• Ron says:

        Well, as the DM… 😉

        • squeen says:

          OK. Here’s my version:

          Three humanoid figures are lurking in the shadows, ready to pounce. They are three Skurra fishermen from a island in the far South Sea. The have three arms a piece (two on the right)—are covered with a course black fur, have full beards and subtly lupine features. Their leader speaks the common tongue and would prefer to parley as opposed to combat.

          If questioned, he will explain that the three were caught is a violent storm while out on their skiff. Calling out to the Moon Goddess caused a massive whirlpool to shallow their vessel. Thinking themselves drowned, they emerged from the Moon Well in the basement 3 days ago with absolutely no idea of their whereabouts.

          Treat as 2HD creatures with beginner thief (or otherwise unusual) skills, +1 strength bonus (by weapon if armed), and three claw attacks per round (d4+1) or a savage bite (d6). If exposed to the eerie music in the Ballroom, they will run in circles howling uncontrollably—unable to preform any other useful actions. The are famished and have no taboo with regards to eating human flesh, but generally consider it rude to consume allies.

  4. Graham says:

    Great review, wonderful to see that David L. Pulver still has it when it comes to adventure writing.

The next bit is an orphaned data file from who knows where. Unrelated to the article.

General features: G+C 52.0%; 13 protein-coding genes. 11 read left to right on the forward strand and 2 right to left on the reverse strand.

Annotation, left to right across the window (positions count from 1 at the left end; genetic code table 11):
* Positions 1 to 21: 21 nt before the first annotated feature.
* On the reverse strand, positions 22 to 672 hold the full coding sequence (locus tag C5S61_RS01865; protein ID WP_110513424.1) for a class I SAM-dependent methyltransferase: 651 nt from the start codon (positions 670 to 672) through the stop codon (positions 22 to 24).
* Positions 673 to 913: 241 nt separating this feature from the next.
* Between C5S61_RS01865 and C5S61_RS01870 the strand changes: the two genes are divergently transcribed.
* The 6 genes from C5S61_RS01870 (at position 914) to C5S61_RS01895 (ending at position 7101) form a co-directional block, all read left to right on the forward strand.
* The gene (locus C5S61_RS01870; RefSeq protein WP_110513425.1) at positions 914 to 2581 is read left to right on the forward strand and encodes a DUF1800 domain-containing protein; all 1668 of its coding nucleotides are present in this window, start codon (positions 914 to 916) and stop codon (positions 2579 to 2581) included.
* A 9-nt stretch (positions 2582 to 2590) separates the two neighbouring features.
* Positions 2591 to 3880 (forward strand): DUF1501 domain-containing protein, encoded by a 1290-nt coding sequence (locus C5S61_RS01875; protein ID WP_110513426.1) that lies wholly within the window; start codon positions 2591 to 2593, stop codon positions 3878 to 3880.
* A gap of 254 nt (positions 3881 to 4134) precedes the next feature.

5. Shuffling Wombat says:

    As mentioned above, we have a review of this from Melan as well. Both are good, and the main point that the room descriptions could be ordered more happily, with important and immediate information first, is well made. (The upper gallery is fleetingly mentioned in the room 8 description.) I agree this belongs in the good, worth a look, category.
    David Pulver has recently written some interesting materials for a Kickstarter for The Fantasy Trip. I hope they become generally available. Citadel of Ice is a “disappearing dungeon with factions”. A huge chunk of a glacier with extensive underground tunnels has broken off, and is melting. Inhabitants include intelligent yetis, one faction aligned with missionaries, the other hostile. Treasure (and magic items) are to be found; wyverns (think of them as D+D dragons) are circling, attracted to the magic items, and they may bargain with PCs.Vampire Hunter Belladonna is a well constructed hex crawl solo, with several vampires to seek out and slay.